In photos from Gen. Scott Miller’s visit, he was shown carrying an M4 rifle, a visible sign of the instability there. As Kabul and its international backers seek to convince the Taliban to stop fighting, they will go wherever they are needed to support Afghan security forces, Army Maj. Bariki Mallya, a spokesman for the U.S.-led coalition, wrote Saturday in an email.
“In some of these areas, it is appropriate to carry a long gun,” he wrote. “Like all our forces, Gen. Miller will carry what is appropriate for the environment.”
Most of the 15,000 American troops in the country rarely go into combat or serve on the front lines of the war because most combat troops were withdrawn in 2014, when the main American mission shifted to a training-and-advising role. However, special operations troops are among the few who regularly accompany their Afghan counterparts into battle. This week has been an especially bloody one for the elite troops, with four special operations members killed in as many days.
The deaths on Tuesday came just days after Sgt. Leandro Jasso, a member of the 75th Ranger Regiment, was shot accidentally while battling to clear al-Qaida fighters from barricaded positions during an assault in the southern province of Nimruz.
While fewer Americans are dying in the war these days, members of the relatively small and tight-knit special operations community — and especially Army Rangers and Green Berets — disproportionately number among the American deaths in recent years.
More than half of the 13 Americans who died in Afghanistan this year — 12 in combat — have been special operations troops. In 2017, Rangers and Green Berets accounted for five of 11 U.S. combat fatalities and special operations soldiers constituted half of the four noncombat deaths.
The Special Operations Warrior Foundation, which supports the families of special-ops troops and other troops within Special Operations Command, estimates elite troops and their support personnel make up about 5 percent of the military but half of the casualties.
Last year, they began supporting 90 children of fallen troops, the most since their founding in 1980, said Aly Olson, the organization’s business relations manager.
As a combat controller, Dylan Elchin was among the Air Force’s most elite special operations troops, trained for two years to qualify in air traffic control, parachuting, diving and rappelling, so he could hold his own while attached to Special Forces teams to direct guided munitions, strafing fires and other air-to-ground weaponry. Less than 25 percent of airmen who take the rigorous training complete it.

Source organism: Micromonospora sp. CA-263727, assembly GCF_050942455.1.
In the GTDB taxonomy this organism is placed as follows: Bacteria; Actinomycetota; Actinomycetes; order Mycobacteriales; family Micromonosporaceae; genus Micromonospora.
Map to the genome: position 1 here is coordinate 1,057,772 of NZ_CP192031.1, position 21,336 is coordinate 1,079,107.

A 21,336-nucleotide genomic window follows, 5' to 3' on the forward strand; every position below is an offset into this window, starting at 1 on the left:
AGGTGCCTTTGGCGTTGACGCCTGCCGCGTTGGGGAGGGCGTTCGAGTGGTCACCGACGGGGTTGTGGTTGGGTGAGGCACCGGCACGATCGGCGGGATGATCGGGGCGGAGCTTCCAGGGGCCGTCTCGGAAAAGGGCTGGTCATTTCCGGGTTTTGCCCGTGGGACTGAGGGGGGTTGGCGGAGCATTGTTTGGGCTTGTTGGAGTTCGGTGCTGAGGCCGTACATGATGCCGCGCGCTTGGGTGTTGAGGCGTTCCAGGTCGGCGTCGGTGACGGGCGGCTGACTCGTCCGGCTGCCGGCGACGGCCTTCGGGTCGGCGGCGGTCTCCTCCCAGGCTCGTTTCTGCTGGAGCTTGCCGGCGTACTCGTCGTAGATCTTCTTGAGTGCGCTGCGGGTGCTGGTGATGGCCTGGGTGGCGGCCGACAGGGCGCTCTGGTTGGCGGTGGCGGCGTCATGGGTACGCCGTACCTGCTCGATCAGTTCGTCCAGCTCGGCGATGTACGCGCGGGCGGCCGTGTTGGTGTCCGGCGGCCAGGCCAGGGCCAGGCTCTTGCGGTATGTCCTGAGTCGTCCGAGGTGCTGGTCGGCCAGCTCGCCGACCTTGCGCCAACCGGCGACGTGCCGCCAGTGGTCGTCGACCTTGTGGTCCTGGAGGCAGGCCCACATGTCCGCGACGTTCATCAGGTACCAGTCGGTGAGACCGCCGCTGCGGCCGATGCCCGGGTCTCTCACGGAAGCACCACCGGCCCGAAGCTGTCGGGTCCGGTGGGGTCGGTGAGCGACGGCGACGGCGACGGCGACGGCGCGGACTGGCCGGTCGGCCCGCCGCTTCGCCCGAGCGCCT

Elchin had wanted to join the Air Force from a young age and enlisted as a special tactics combat controller on Aug. 7, 2012, shortly after graduating from Hopewell High School in Pennsylvania. While he faced setbacks during his training, he pushed his way through, his brother recalled.
“When he did his first parachute jump, he broke his foot,” Aaron Elchin said. “He rehabilitated himself, went back, redid the course and continued and finished it. He was determined he was going to do it.”
But Elchin’s mother said she didn’t want him to deploy to Afghanistan, she said.
“I was so afraid, but he said, ‘Mom, I’ll be OK, I’ll be fine, I’ll be back in January,'” she recalled. “We were getting so close to him coming back.”
Elchin’s death marks the first in combat for an airman in Afghanistan since 2015. Seven airmen died from enemy actions that year, including two special tactics airmen who were killed in an insider attack in Helmand province, and eight died in aircraft crashes.
Last week, Elchin’s mother reached out to let him know how much she admired him.
“I just sent him a text sometime last week and I told him, ‘You’re just awesome,'” she recalled. “He just amazed me. He’s my hero. My son is my hero.”
Twitter: @pwwellman ___
This article is written by Phillip Walter Wellman and Chad Garland from Stars and Stripes and was legally licensed via the Tribune Content Agency through the NewsCred publisher network. Please direct all licensing questions to email@example.com.